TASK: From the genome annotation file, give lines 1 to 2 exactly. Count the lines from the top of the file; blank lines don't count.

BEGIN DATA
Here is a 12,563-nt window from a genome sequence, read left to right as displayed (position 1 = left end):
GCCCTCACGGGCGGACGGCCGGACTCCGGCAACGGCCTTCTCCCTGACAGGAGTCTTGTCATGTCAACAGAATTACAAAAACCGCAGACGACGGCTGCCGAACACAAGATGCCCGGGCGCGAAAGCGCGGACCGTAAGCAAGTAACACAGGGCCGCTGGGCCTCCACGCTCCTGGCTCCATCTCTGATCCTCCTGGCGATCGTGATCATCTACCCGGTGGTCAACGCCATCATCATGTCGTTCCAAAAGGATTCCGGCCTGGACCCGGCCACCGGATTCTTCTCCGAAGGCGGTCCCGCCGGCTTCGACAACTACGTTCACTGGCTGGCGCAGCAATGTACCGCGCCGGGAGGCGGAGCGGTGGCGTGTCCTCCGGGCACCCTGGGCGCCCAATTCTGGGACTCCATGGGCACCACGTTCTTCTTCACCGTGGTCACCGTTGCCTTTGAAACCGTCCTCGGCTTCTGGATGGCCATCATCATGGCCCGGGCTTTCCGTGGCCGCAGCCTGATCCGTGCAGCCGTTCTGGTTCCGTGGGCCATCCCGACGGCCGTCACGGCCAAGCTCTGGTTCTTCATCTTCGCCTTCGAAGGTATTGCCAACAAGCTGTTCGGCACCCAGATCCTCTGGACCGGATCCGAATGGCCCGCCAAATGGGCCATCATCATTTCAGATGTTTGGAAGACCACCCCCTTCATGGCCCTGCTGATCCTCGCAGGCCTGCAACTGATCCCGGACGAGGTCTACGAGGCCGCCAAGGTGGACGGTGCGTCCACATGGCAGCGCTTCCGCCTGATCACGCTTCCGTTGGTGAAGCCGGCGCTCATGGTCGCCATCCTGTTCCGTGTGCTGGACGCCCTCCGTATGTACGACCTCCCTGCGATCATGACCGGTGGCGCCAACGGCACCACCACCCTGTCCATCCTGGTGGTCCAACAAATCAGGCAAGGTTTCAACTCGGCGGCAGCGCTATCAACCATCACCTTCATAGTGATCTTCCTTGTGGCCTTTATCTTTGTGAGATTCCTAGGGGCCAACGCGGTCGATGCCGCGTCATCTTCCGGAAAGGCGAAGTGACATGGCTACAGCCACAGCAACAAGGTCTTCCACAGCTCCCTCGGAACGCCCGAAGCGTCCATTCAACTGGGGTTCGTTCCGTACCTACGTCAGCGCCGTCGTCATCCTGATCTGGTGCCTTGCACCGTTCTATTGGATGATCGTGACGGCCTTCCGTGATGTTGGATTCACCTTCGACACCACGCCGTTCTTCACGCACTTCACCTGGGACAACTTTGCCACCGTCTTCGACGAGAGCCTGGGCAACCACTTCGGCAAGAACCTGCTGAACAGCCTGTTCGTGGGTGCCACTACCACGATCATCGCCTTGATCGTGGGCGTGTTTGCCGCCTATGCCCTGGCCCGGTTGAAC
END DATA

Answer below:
Here is a 12,563-nt window from a genome sequence, read left to right as displayed (position 1 = left end):
GCCCTCACGGGCGGACGGCCGGACTCCGGCAACGGCCTTCTCCCTGACAGGAGTCTTGTCATGTCAACAGAATTACAAAAACCGCAGACGACGGCTGCCGAACACAAGATGCCCGGGCGCGAAAGCGCGGACCGTAAGCAAGTAACACAGGGCCGCTGGGCCTCCACGCTCCTGGCTCCATCTCTGATCCTCCTGGCGATCGTGATCATCTACCCGGTGGTCAACGCCATCATCATGTCGTTCCAAAAGGATTCCGGCCTGGACCCGGCCACCGGATTCTTCTCCGAAGGCGGTCCCGCCGGCTTCGACAACTACGTTCACTGGCTGGCGCAGCAATGTACCGCGCCGGGAGGCGGAGCGGTGGCGTGTCCTCCGGGCACCCTGGGCGCCCAATTCTGGGACTCCATGGGCACCACGTTCTTCTTCACCGTGGTCACCGTTGCCTTTGAAACCGTCCTCGGCTTCTGGATGGCCATCATCATGGCCCGGGCTTTCCGTGGCCGCAGCCTGATCCGTGCAGCCGTTCTGGTTCCGTGGGCCATCCCGACGGCCGTCACGGCCAAGCTCTGGTTCTTCATCTTCGCCTTCGAAGGTATTGCCAACAAGCTGTTCGGCACCCAGATCCTCTGGACCGGATCCGAATGGCCCGCCAAATGGGCCATCATCATTTCAGATGTTTGGAAGACCACCCCCTTCATGGCCCTGCTGATCCTCGCAGGCCTGCAACTGATCCCGGACGAGGTCTACGAGGCCGCCAAGGTGGACGGTGCGTCCACATGGCAGCGCTTCCGCCTGATCACGCTTCCGTTGGTGAAGCCGGCGCTCATGGTCGCCATCCTGTTCCGTGTGCTGGACGCCCTCCGTATGTACGACCTCCCTGCGATCATGACCGGTGGCGCCAACGGCACCACCACCCTGTCCATCCTGGTGGTCCAACAAATCAGGCAAGGTTTCAACTCGGCGGCAGCGCTATCAACCATCACCTTCATAGTGATCTTCCTTGTGGCCTTTATCTTTGTGAGATTCCTAGGGGCCAACGCGGTCGATGCCGCGTCATCTTCCGGAAAGGCGAAGTGACATGGCTACAGCCACAGCAACAAGGTCTTCCACAGCTCCCTCGGAACGCCCGAAGCGTCCATTCAACTGGGGTTCGTTCCGTACCTACGTCAGCGCCGTCGTCATCCTGATCTGGTGCCTTGCACCGTTCTATTGGATGATCGTGACGGCCTTCCGTGATGTTGGATTCACCTTCGACACCACGCCGTTCTTCACGCACTTCACCTGGGACAACTTTGCCACCGTCTTCGACGAGAGCCTGGGCAACCACTTCGGCAAGAACCTGCTGAACAGCCTGTTCGTGGGTGCCACTACCACGATCATCGCCTTGATCGTGGGCGTGTTTGCCGCCTATGCCCTGGCCCGGTTGAAC